About digital restrictions
Today, May 3rd 2013, is the international day against Digital Restrictions Management, powered by the Free Software Foundation. Usually, the term Digital Restrictions Management (DRM) refers to various restrictions that companies – or any other content provider – impose on digital media and data. These restrictions are there to let providers decide what you can do with your media and data and what not. By this, they keep you out of having true ownership of your data. This data is defective by design – no matter how much money you maybe paid for it. And it brings us into a world where we do not longer “buy” anything but only “license” the use of it. Restrictions like these evolve, just until one day when a licenser may legally decide to suddenly delete everything you have bought – remotely!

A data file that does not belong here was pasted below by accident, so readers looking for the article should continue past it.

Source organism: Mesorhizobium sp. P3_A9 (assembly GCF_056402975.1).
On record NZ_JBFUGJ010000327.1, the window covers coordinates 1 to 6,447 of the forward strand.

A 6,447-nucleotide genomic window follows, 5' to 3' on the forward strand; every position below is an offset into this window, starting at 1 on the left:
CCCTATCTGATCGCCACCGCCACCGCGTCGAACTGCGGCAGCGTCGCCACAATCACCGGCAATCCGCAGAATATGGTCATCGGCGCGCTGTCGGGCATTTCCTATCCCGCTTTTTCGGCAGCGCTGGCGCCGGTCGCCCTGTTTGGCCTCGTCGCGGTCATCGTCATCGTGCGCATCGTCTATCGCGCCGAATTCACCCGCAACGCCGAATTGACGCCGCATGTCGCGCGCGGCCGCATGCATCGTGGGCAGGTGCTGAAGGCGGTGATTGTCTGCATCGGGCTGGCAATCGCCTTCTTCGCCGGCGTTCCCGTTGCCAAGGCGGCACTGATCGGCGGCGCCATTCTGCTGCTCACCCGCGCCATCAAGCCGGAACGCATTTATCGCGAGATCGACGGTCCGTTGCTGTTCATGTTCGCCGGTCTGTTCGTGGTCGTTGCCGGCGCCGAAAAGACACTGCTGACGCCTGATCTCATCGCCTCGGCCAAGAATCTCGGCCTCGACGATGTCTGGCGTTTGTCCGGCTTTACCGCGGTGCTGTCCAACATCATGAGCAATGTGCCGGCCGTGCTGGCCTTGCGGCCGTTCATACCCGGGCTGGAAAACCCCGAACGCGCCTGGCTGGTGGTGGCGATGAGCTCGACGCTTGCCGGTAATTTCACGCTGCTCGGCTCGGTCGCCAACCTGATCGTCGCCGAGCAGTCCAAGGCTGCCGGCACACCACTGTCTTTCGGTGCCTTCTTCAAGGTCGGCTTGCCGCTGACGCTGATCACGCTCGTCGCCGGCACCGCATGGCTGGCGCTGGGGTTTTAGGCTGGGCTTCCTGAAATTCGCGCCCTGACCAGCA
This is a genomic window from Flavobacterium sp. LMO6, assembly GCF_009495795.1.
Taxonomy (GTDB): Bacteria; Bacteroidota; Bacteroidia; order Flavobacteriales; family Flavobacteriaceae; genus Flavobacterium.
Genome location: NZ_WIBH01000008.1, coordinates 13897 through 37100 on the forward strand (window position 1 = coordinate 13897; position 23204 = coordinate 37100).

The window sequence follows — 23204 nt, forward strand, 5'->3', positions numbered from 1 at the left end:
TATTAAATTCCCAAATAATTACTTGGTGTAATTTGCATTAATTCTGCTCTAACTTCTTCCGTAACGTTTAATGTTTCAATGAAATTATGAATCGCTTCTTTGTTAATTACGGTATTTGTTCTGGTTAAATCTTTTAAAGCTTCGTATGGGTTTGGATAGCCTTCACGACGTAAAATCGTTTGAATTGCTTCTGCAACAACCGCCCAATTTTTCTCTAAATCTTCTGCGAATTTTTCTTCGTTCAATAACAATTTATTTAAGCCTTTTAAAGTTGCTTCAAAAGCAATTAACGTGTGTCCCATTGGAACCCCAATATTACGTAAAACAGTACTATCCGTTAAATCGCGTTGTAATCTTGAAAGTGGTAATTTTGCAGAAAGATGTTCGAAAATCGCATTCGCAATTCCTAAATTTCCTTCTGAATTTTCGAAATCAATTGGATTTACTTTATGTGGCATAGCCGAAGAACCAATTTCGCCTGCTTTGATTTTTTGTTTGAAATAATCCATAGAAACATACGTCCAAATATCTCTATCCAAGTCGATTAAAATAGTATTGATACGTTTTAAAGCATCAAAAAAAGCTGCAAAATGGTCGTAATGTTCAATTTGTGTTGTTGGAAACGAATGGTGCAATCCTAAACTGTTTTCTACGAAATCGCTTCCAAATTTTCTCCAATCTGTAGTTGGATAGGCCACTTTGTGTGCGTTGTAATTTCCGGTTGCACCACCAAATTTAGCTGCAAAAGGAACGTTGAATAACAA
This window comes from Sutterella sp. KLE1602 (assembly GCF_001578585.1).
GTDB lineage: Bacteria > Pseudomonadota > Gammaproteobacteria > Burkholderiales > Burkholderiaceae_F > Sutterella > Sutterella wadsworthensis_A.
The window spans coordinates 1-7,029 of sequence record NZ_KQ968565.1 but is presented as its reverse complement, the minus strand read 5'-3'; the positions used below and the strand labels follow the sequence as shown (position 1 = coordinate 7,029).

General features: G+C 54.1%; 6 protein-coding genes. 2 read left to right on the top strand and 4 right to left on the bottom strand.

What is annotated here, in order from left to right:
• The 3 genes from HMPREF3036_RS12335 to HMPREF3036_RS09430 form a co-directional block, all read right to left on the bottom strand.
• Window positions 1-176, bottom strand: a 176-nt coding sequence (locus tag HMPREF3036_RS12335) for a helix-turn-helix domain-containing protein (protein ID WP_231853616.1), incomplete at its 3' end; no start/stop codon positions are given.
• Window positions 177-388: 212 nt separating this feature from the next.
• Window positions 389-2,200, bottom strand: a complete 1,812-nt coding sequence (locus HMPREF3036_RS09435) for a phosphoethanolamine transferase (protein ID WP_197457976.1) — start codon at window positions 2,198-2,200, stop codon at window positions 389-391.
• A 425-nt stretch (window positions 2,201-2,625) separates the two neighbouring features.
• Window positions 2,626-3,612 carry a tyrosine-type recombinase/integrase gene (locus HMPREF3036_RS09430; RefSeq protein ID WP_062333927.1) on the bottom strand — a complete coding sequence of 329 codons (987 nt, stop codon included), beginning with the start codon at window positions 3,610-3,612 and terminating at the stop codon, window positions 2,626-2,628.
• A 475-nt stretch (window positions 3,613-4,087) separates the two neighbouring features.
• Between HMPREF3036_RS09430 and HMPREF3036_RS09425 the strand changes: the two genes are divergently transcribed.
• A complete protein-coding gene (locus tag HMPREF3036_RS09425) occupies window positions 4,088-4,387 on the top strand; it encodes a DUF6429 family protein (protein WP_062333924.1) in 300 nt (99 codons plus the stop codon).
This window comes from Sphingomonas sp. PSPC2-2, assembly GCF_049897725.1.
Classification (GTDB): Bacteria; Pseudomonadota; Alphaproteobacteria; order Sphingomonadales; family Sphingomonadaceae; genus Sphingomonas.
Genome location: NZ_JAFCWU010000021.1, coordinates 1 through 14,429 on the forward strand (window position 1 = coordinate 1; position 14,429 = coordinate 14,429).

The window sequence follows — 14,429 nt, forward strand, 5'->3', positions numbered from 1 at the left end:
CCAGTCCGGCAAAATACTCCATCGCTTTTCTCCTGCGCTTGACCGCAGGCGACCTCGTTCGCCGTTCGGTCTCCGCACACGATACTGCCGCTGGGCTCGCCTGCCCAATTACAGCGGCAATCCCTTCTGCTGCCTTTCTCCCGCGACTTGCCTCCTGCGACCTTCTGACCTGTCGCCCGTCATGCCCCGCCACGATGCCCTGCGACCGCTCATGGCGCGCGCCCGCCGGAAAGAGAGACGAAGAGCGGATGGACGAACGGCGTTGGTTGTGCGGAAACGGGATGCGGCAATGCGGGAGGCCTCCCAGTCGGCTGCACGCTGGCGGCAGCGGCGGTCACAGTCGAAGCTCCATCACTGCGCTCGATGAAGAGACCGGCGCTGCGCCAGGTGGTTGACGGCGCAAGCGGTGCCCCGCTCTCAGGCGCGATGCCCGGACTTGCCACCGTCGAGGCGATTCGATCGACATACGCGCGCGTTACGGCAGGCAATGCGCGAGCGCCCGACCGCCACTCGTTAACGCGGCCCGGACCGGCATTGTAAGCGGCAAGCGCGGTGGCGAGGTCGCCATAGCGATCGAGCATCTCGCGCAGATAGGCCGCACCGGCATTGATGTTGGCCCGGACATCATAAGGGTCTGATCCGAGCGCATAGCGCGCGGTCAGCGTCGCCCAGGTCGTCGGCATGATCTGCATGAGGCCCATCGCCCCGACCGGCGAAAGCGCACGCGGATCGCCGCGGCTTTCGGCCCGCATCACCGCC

This year’s day against DRM focusses on a new and global threat to everything we are used to know about the World Wide Web: the World Wide Web Consortium (W3C) is discussing an Encrypted Media Extensions proposal (EME), that aims at incorporating support for DRM into HTML5. HTML is in the very heart of the Internet. Establishing DRM into HTML might become a terrific threat to the freedom of the Internet, to Free Software browsers and users freedom in general.
I hope, many people around the world join FSF and FSFE or align with other organisations in their fight against DRM in HTML5. Please, sign the petition and ring the bells as loud as you can to make other people aware of this misleading development.
Now, I would like to use this day to shed light on another issue. Something, that DRM not necessarily relates to, but, is indeed related to it: ownership of your own device.